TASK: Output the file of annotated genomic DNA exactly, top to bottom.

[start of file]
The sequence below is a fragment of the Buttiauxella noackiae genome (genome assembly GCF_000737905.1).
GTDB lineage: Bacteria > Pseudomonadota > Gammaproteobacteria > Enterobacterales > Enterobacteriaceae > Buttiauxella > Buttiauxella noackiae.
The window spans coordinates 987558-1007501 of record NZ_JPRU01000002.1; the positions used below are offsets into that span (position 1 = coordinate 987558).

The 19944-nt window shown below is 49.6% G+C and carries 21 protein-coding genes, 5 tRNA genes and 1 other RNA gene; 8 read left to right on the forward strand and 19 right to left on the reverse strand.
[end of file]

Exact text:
The sequence below is a fragment of the Buttiauxella noackiae genome (genome assembly GCF_000737905.1).
GTDB lineage: Bacteria > Pseudomonadota > Gammaproteobacteria > Enterobacterales > Enterobacteriaceae > Buttiauxella > Buttiauxella noackiae.
The window spans coordinates 987558-1007501 of record NZ_JPRU01000002.1; the positions used below are offsets into that span (position 1 = coordinate 987558).

The 19944-nt window shown below is 49.6% G+C and carries 21 protein-coding genes, 5 tRNA genes and 1 other RNA gene; 8 read left to right on the forward strand and 19 right to left on the reverse strand.